A Blog by the Editor of The Middle East Journal

Putting Middle Eastern Events in Cultural and Historical Context

Monday, October 19, 2009

King Mohammed VI and the "Streisand Effect"

There's an Internet phenomenon that even has its own Wikipedia entry: "The Streisand Effect." The Wikipedia article explains it as:
The Streisand effect is an Internet phenomenon where an attempt to censor or remove a piece of information backfires, causing the information to be publicized widely and to a greater extent than would have occurred if no censorship had been attempted. Examples of such attempts include censoring a photograph, a number, a file, or a website (for example via a cease-and-desist letter). Instead of being suppressed, the information receives extensive publicity, often being widely mirrored across the Internet, or distributed on file-sharing networks.
We seem to have a classic case in Morocco. The government has shut down a weekly publication and jailed its editor for publishing an article about the King's health. I had never heard of the publication in question, or any recent rumors about the King's health, but now everybody from Reporters without Borders to the Committee to Protect Journalists to probably everybody else is criticizing the crackdown on the publication, and I find myself (as you doubtless will) wondering what's wrong with the King's health.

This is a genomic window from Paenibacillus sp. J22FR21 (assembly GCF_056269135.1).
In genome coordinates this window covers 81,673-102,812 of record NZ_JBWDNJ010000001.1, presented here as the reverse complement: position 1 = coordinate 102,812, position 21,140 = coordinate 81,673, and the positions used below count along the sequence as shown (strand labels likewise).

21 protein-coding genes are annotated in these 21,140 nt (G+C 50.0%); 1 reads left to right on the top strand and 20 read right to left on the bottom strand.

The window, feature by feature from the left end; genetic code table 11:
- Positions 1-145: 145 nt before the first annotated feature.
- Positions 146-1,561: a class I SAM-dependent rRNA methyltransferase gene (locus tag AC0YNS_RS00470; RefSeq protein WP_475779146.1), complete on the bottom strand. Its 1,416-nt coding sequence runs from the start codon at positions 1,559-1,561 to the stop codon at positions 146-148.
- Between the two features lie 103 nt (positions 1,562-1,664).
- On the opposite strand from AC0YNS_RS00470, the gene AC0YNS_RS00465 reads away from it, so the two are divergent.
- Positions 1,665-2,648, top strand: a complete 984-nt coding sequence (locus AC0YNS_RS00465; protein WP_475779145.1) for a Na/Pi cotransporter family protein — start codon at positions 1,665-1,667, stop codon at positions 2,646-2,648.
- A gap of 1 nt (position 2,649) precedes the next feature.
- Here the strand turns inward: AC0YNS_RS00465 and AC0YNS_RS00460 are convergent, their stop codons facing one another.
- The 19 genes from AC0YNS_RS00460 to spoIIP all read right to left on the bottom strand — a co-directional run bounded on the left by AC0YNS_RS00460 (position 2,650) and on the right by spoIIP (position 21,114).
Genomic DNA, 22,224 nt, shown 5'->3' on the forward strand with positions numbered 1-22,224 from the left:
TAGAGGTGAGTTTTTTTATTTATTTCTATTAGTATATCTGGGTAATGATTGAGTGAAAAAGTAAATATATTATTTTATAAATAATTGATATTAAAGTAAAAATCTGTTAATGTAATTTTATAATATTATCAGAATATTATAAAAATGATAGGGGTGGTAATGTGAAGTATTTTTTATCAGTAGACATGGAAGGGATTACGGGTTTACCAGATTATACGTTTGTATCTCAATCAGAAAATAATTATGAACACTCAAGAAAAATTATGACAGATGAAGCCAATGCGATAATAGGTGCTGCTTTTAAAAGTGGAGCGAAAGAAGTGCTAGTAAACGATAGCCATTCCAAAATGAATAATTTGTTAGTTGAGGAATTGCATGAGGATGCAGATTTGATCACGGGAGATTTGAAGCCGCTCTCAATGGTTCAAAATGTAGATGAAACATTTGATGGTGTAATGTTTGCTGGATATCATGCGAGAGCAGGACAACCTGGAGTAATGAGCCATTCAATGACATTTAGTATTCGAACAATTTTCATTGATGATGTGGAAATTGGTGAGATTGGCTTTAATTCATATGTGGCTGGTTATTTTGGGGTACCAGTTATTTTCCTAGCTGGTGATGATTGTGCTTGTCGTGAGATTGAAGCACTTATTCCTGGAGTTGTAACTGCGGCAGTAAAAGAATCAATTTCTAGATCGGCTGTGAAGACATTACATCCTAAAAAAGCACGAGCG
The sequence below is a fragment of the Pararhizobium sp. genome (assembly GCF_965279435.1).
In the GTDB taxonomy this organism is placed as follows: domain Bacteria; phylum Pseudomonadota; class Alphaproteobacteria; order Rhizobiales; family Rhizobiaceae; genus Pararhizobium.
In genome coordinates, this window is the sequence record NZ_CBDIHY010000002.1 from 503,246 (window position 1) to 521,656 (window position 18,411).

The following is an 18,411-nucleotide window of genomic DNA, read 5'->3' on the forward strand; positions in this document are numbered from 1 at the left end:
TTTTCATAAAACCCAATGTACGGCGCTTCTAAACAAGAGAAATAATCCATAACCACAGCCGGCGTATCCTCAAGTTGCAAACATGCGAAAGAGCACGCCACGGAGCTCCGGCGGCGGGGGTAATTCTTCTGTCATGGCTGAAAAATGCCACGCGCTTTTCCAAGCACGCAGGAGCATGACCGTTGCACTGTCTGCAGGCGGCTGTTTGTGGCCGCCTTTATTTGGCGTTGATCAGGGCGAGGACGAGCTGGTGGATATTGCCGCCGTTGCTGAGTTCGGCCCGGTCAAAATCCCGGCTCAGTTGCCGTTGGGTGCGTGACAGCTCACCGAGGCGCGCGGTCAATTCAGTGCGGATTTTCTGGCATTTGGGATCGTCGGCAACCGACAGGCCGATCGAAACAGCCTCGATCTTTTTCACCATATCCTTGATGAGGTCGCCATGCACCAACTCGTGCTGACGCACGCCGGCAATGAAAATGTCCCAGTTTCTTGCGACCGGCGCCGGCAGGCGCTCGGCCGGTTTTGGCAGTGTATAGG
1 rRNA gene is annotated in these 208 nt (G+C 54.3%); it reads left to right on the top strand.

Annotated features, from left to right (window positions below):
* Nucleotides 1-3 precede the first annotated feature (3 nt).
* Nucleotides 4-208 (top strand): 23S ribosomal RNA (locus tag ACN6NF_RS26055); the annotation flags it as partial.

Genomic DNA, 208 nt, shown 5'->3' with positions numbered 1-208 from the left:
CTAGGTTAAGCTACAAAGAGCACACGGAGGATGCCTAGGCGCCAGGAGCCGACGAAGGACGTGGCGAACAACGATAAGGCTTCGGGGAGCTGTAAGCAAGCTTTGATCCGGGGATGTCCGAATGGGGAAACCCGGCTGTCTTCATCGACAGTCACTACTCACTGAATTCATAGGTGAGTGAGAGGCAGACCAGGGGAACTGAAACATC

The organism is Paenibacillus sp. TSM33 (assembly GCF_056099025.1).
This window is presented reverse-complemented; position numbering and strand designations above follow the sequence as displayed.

Yes, I get the whole concept of lèse majesté, that you just aren't supposed to talk about Kings (there was an earlier case where a paper was prosecuted for actually running a complimentary article that was considered to intrude on the King's privacy). But closing a publication and jailing the editor makes those of us outside the Kingdom more curious about the King's health. And since as far as a reasonable amount of Googling tells me, it's just that he's got a rotavirus, I don't get the big deal. I've had that. Is royal diarrhea the big offense, or is there something else going on here? See, you made me wonder. And I would never have heard this rumor if you hadn't cracked down on an editor.

Now, of course, those of you who follow this stuff may be aware that the King, back when he was Crown Prince, got some unfortunate European tabloid coverage that created some scandal, but I have no intention of resurrecting that. I'm just noting that if you don't want people speculating, stop shooting the messenger. More people are talking about his health right now than if the article had simply been ignored.

1 comment:

Anonymous said...

The dramas of the Moroccan court never cease to amaze, if not amuse.